The things that mean the most

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Last week, on a sunny afternoon in broad daylight, someone tried to unlawfully enter my home. My first reaction was analytical. I studied the scene like I was crime scene investigator, and I made mental notes about the point of intended entry and the evidence that supported the attempted access. The following morning while giving my statement to the police, I even pointed out a few details the investigating officer had overlooked. The trespasser clearly struggled for the proper footing and was only able to open the window a couple of inches before they gave up. They were unsuccessful at gaining access, so nothing in my house had been touched.

Hours later, as the emotional ramifications of the failed break-in saturated my delicate sensibilities, I had a complete meltdown. I don’t swear much on this blog, but I’m not going to lie, I was fucking mess. If the person attempting to break into my house had been successful, I would potentially have been face to face with that person in my house upon arriving home from work. I don’t think that reality will be lost on me for the foreseeable future.

After a good cry, I slept surprisingly well, albeit on my couch. Since the intruder tried to gain entry through my bedroom window, I’m not sure how many nights will have to pass before I have the courage to sleep in my bed again. I have repurposed the white boards I have for my writing to cover my living room windows since I do not have any window coverings, and as I write this post, I feel like I am in my bunker, ready to defend my home. I repressed the reality of the violation of my privacy and replaced my fear with anger. I have a metal pole near me at all times, ready to be wielded against anything I deem as a threat. I am now an emotionally unbalanced Rambo, self-confined in a small space, and irrationally bothered by the sound of the hail currently hitting my windows.

But I’ll be honest. Each time I pass my bedroom and look at the torn screen, and the mangled frame of that screen, my anger is being slowly replaced by a bit of empathy for the person who brazenly attempted to break into my house in the middle of the day. I don’t have expensive things. My six-hundred square foot home is filled with things of great value to me, but would not be worth much to anyone else, and I am grateful none of my precious possessions were damaged. But I can’t help but think, what if the person who struggled to break into my house has nothing.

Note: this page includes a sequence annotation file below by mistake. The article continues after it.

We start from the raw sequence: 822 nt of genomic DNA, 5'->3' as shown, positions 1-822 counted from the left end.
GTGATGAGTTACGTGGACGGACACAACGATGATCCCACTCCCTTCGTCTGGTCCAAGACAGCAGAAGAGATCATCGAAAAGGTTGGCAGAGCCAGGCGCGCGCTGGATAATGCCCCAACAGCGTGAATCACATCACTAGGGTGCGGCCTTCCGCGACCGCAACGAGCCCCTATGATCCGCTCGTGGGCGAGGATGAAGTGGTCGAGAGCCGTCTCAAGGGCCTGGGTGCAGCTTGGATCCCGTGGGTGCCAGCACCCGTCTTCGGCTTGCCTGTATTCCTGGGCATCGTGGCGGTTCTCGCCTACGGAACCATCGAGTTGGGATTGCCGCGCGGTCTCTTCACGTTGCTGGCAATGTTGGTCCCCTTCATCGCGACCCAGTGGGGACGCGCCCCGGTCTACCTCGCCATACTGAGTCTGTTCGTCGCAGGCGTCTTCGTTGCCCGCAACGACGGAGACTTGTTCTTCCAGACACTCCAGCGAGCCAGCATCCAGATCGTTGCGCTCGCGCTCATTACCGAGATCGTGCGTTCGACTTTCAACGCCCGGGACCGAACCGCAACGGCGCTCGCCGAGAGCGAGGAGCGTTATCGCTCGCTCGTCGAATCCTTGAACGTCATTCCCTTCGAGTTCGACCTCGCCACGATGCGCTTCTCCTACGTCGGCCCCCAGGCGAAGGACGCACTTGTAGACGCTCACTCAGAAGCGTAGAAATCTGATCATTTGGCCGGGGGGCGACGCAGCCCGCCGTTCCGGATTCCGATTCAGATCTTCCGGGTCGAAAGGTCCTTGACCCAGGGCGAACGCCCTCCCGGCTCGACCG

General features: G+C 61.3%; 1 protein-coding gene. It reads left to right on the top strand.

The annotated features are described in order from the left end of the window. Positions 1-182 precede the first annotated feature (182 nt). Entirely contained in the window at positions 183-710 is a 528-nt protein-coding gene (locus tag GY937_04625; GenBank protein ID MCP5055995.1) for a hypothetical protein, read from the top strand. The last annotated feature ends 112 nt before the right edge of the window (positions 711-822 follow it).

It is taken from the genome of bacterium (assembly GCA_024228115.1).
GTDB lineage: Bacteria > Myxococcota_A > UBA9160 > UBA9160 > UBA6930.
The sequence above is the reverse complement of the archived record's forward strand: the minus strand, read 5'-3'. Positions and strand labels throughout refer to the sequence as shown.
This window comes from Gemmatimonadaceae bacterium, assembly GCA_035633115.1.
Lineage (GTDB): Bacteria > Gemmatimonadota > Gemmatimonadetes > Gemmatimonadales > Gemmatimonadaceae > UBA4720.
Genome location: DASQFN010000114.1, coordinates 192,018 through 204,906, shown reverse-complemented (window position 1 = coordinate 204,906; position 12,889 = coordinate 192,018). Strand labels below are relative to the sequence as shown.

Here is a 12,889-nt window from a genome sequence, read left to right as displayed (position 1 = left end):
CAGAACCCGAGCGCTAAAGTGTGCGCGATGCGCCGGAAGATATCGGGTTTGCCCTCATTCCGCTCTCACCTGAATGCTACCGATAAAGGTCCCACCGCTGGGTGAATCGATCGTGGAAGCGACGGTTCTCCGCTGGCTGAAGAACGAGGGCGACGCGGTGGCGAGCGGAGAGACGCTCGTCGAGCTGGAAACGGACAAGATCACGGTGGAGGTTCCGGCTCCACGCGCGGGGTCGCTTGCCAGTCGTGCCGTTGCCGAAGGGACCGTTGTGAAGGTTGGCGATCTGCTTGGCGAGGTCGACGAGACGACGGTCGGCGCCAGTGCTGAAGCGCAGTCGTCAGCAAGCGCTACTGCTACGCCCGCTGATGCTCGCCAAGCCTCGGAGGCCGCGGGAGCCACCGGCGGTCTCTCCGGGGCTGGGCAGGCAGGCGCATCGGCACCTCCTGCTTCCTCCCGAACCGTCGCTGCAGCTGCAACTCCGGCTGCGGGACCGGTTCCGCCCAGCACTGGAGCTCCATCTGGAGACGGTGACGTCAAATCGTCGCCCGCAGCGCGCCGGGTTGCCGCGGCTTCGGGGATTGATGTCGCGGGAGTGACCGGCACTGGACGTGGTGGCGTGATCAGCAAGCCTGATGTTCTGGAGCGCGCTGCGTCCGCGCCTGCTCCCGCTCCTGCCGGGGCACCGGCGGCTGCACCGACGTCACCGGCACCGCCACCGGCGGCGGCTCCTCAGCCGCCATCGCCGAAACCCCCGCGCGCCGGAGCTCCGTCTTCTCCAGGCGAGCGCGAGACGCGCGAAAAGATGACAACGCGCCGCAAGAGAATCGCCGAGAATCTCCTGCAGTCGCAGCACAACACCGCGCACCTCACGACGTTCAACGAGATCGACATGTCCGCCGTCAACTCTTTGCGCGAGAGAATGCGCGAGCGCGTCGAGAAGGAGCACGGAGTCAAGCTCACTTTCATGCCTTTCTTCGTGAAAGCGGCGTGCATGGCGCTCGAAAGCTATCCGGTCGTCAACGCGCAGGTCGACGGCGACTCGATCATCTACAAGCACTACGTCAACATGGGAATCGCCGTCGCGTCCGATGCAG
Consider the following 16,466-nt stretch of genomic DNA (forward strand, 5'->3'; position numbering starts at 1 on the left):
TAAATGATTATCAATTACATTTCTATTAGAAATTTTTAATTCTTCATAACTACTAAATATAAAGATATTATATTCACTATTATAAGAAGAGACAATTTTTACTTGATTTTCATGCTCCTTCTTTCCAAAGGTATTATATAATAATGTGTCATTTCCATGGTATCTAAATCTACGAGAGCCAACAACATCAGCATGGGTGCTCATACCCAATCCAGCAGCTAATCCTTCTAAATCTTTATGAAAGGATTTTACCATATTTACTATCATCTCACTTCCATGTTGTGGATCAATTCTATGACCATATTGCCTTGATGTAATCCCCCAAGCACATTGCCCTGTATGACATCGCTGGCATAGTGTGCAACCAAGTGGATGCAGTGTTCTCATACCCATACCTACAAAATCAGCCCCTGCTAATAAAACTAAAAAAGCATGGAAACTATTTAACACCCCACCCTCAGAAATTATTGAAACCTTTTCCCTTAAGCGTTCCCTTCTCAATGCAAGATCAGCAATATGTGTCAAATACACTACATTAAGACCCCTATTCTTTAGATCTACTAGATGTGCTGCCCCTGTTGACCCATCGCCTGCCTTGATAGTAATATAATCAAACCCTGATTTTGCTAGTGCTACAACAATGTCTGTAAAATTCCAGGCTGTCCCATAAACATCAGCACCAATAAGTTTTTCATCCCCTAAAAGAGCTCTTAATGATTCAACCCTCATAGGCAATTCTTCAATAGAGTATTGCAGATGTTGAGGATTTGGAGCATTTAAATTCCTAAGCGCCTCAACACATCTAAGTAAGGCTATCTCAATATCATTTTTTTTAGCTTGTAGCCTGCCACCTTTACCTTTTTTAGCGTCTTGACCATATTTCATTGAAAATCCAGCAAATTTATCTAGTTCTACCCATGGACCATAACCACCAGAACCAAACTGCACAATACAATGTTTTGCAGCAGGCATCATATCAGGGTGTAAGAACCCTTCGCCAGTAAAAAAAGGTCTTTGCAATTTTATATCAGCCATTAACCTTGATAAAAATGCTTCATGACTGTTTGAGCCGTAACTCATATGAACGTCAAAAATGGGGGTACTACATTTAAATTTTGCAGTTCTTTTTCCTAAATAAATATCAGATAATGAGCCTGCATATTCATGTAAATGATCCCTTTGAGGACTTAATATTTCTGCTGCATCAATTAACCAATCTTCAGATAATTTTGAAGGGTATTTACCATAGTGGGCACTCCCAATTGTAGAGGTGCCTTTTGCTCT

As I process my emotions through the cathartic practice of writing, I know I have riches beyond the measure of anything that holds a monetary value. So many of my friends and family shared their support and concern, and that is worth so much more than anything that can be bought or sold. Their words confirmed that I am richer for having them all in my life. Sometimes it takes a disconcerting event to remind you of the things that mean the most.

A non-felonious state of mind

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“There are two types of people in the world.  Those who waste time staring at a closed door and those who find a window.” ~ Phil Dunphy, Modern Family

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I love watching Modern Family and as soon as I heard this quote I immediately thought of my dad.  It wasn’t because he was the eternal optimist, although he was.  It was because he took this quote to a whole new level of reality about twenty-five years ago.

My dad sold real estate and he was regarded by many in his field to be one of the best.  The man could sell ice cubes to Polar Bears.  So when a family of five decided they wanted to purchase a cottage in Muskoka, my dad went out of his way to find the perfect place.  He had heard of a property that was being listed, but not yet officially on the market, and he knew it would be their Utopia.  The lake frontage was stunning, the view was incredible and the neighborhood had the promise of only increasing in value.

They ventured en masse to see the property and, because it had not been officially listed, they were unable to access the cottage itself….until my dad spotted the open window.   He would never be able to convince the family of the charm that cottage possessed unless they were able to see the entire property, inside and out.  The wheels in his head began to turn and his eyes finally fell on the youngest of the three children.  With sufficient cajoling and a little effort, the couples’ youngest son was boosted up and sent through the open bathroom window.  Moments later he appeared at the front door to, just as illegally, let the rest of the family enter what would eventually become their family cottage.

break and enter

(image credit)

That closed door meant nothing to my dad.  It only took a few moments for him to realize that portal was not his only option.  If he had let himself be constrained by his perceived reality, that cottage would never have been bought by this family.  His perseverance and willingness to think outside of that boxed-in door led him to that open window, the sale of a beautiful cottage and the happiness of a family.

As it turns out, that relatively innocent “break and enter” would have much more of an impact on me, when years later their daughter and I would meet while working in the same pub and become best friends.

You are never stuck in a situation because the door seems to be closed.  And although you think that door may be the only way in or out, look for that open window.  It’s there somewhere.